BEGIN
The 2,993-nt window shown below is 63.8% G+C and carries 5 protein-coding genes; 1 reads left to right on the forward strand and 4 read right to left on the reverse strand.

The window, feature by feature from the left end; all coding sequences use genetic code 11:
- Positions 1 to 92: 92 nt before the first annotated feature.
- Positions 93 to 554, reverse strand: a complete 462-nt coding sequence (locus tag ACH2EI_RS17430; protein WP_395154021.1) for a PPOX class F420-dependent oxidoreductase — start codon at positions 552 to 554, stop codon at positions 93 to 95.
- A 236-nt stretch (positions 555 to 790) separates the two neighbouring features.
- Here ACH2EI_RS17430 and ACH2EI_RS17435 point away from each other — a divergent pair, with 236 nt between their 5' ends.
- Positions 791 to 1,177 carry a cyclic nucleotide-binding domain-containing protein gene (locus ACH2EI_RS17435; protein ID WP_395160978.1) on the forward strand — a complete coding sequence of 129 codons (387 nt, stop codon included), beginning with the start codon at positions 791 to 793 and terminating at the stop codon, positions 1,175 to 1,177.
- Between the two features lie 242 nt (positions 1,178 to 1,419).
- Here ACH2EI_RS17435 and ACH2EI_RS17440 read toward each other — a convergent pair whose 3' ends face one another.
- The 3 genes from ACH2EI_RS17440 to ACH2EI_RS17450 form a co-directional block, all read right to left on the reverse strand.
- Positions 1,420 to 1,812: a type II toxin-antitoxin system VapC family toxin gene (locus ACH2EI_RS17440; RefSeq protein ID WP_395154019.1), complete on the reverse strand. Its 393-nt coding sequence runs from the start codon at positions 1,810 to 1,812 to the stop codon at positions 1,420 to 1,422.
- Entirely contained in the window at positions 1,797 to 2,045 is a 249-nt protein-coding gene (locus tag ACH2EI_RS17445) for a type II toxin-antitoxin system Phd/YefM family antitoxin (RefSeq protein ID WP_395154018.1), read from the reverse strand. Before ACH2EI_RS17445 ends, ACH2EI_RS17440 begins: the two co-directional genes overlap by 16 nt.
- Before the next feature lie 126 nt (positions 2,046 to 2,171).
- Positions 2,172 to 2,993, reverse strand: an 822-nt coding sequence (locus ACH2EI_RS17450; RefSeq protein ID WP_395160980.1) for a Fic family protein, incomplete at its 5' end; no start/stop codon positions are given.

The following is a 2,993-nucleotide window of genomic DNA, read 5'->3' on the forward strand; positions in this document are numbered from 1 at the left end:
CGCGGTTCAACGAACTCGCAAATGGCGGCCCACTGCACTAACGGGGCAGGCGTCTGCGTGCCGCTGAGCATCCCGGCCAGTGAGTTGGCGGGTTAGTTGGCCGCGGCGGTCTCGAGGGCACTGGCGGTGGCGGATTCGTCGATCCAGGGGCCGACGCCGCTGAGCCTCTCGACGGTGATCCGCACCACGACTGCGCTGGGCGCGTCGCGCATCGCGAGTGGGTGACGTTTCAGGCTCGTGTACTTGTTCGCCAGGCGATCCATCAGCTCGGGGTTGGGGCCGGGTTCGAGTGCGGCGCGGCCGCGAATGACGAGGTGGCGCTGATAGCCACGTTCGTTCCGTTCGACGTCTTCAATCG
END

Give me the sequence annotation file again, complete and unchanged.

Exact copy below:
The 2,993-nt window shown below is 63.8% G+C and carries 5 protein-coding genes; 1 reads left to right on the forward strand and 4 read right to left on the reverse strand.

The window, feature by feature from the left end; all coding sequences use genetic code 11:
- Positions 1 to 92: 92 nt before the first annotated feature.
- Positions 93 to 554, reverse strand: a complete 462-nt coding sequence (locus tag ACH2EI_RS17430; protein WP_395154021.1) for a PPOX class F420-dependent oxidoreductase — start codon at positions 552 to 554, stop codon at positions 93 to 95.
- A 236-nt stretch (positions 555 to 790) separates the two neighbouring features.
- Here ACH2EI_RS17430 and ACH2EI_RS17435 point away from each other — a divergent pair, with 236 nt between their 5' ends.
- Positions 791 to 1,177 carry a cyclic nucleotide-binding domain-containing protein gene (locus ACH2EI_RS17435; protein ID WP_395160978.1) on the forward strand — a complete coding sequence of 129 codons (387 nt, stop codon included), beginning with the start codon at positions 791 to 793 and terminating at the stop codon, positions 1,175 to 1,177.
- Between the two features lie 242 nt (positions 1,178 to 1,419).
- Here ACH2EI_RS17435 and ACH2EI_RS17440 read toward each other — a convergent pair whose 3' ends face one another.
- The 3 genes from ACH2EI_RS17440 to ACH2EI_RS17450 form a co-directional block, all read right to left on the reverse strand.
- Positions 1,420 to 1,812: a type II toxin-antitoxin system VapC family toxin gene (locus ACH2EI_RS17440; RefSeq protein ID WP_395154019.1), complete on the reverse strand. Its 393-nt coding sequence runs from the start codon at positions 1,810 to 1,812 to the stop codon at positions 1,420 to 1,422.
- Entirely contained in the window at positions 1,797 to 2,045 is a 249-nt protein-coding gene (locus tag ACH2EI_RS17445) for a type II toxin-antitoxin system Phd/YefM family antitoxin (RefSeq protein ID WP_395154018.1), read from the reverse strand. Before ACH2EI_RS17445 ends, ACH2EI_RS17440 begins: the two co-directional genes overlap by 16 nt.
- Before the next feature lie 126 nt (positions 2,046 to 2,171).
- Positions 2,172 to 2,993, reverse strand: an 822-nt coding sequence (locus ACH2EI_RS17450; RefSeq protein ID WP_395160980.1) for a Fic family protein, incomplete at its 5' end; no start/stop codon positions are given.

The following is a 2,993-nucleotide window of genomic DNA, read 5'->3' on the forward strand; positions in this document are numbered from 1 at the left end:
CGCGGTTCAACGAACTCGCAAATGGCGGCCCACTGCACTAACGGGGCAGGCGTCTGCGTGCCGCTGAGCATCCCGGCCAGTGAGTTGGCGGGTTAGTTGGCCGCGGCGGTCTCGAGGGCACTGGCGGTGGCGGATTCGTCGATCCAGGGGCCGACGCCGCTGAGCCTCTCGACGGTGATCCGCACCACGACTGCGCTGGGCGCGTCGCGCATCGCGAGTGGGTGACGTTTCAGGCTCGTGTACTTGTTCGCCAGGCGATCCATCAGCTCGGGGTTGGGGCCGGGTTCGAGTGCGGCGCGGCCGCGAATGACGAGGTGGCGCTGATAGCCACGTTCGTTCCGTTCGACGTCTTCAATCG